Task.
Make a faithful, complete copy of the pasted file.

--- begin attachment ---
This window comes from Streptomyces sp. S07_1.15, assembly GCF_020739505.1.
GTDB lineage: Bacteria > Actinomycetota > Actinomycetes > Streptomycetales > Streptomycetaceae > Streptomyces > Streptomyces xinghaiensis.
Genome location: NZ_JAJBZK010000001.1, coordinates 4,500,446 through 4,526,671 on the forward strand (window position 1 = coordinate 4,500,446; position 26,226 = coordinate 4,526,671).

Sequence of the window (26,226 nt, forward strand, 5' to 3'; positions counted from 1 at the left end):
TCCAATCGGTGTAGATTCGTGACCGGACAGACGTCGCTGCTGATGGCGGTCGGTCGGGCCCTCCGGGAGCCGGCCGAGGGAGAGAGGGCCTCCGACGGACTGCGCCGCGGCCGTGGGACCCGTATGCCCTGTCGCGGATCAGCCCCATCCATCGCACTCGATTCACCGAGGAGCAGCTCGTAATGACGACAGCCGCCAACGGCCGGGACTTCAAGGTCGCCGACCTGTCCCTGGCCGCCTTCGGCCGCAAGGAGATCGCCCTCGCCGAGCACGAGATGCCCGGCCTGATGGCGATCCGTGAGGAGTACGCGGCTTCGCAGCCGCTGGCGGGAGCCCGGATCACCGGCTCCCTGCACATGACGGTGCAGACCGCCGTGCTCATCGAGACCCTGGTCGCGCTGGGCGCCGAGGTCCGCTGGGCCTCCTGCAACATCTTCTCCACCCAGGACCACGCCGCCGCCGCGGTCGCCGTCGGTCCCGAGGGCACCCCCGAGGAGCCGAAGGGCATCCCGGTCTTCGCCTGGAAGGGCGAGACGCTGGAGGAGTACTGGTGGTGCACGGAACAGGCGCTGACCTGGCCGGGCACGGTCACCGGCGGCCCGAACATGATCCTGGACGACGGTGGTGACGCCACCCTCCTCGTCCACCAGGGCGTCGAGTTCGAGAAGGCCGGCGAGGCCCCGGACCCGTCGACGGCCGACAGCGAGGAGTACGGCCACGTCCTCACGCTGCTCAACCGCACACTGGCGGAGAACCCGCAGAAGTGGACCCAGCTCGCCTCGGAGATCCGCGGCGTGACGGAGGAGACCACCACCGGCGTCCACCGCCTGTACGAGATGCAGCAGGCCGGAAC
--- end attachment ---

This window comes from Streptomyces sp. S07_1.15, assembly GCF_020739505.1.
GTDB lineage: Bacteria > Actinomycetota > Actinomycetes > Streptomycetales > Streptomycetaceae > Streptomyces > Streptomyces xinghaiensis.
Genome location: NZ_JAJBZK010000001.1, coordinates 4,500,446 through 4,526,671 on the forward strand (window position 1 = coordinate 4,500,446; position 26,226 = coordinate 4,526,671).

Sequence of the window (26,226 nt, forward strand, 5' to 3'; positions counted from 1 at the left end):
TCCAATCGGTGTAGATTCGTGACCGGACAGACGTCGCTGCTGATGGCGGTCGGTCGGGCCCTCCGGGAGCCGGCCGAGGGAGAGAGGGCCTCCGACGGACTGCGCCGCGGCCGTGGGACCCGTATGCCCTGTCGCGGATCAGCCCCATCCATCGCACTCGATTCACCGAGGAGCAGCTCGTAATGACGACAGCCGCCAACGGCCGGGACTTCAAGGTCGCCGACCTGTCCCTGGCCGCCTTCGGCCGCAAGGAGATCGCCCTCGCCGAGCACGAGATGCCCGGCCTGATGGCGATCCGTGAGGAGTACGCGGCTTCGCAGCCGCTGGCGGGAGCCCGGATCACCGGCTCCCTGCACATGACGGTGCAGACCGCCGTGCTCATCGAGACCCTGGTCGCGCTGGGCGCCGAGGTCCGCTGGGCCTCCTGCAACATCTTCTCCACCCAGGACCACGCCGCCGCCGCGGTCGCCGTCGGTCCCGAGGGCACCCCCGAGGAGCCGAAGGGCATCCCGGTCTTCGCCTGGAAGGGCGAGACGCTGGAGGAGTACTGGTGGTGCACGGAACAGGCGCTGACCTGGCCGGGCACGGTCACCGGCGGCCCGAACATGATCCTGGACGACGGTGGTGACGCCACCCTCCTCGTCCACCAGGGCGTCGAGTTCGAGAAGGCCGGCGAGGCCCCGGACCCGTCGACGGCCGACAGCGAGGAGTACGGCCACGTCCTCACGCTGCTCAACCGCACACTGGCGGAGAACCCGCAGAAGTGGACCCAGCTCGCCTCGGAGATCCGCGGCGTGACGGAGGAGACCACCACCGGCGTCCACCGCCTGTACGAGATGCAGCAGGCCGGAAC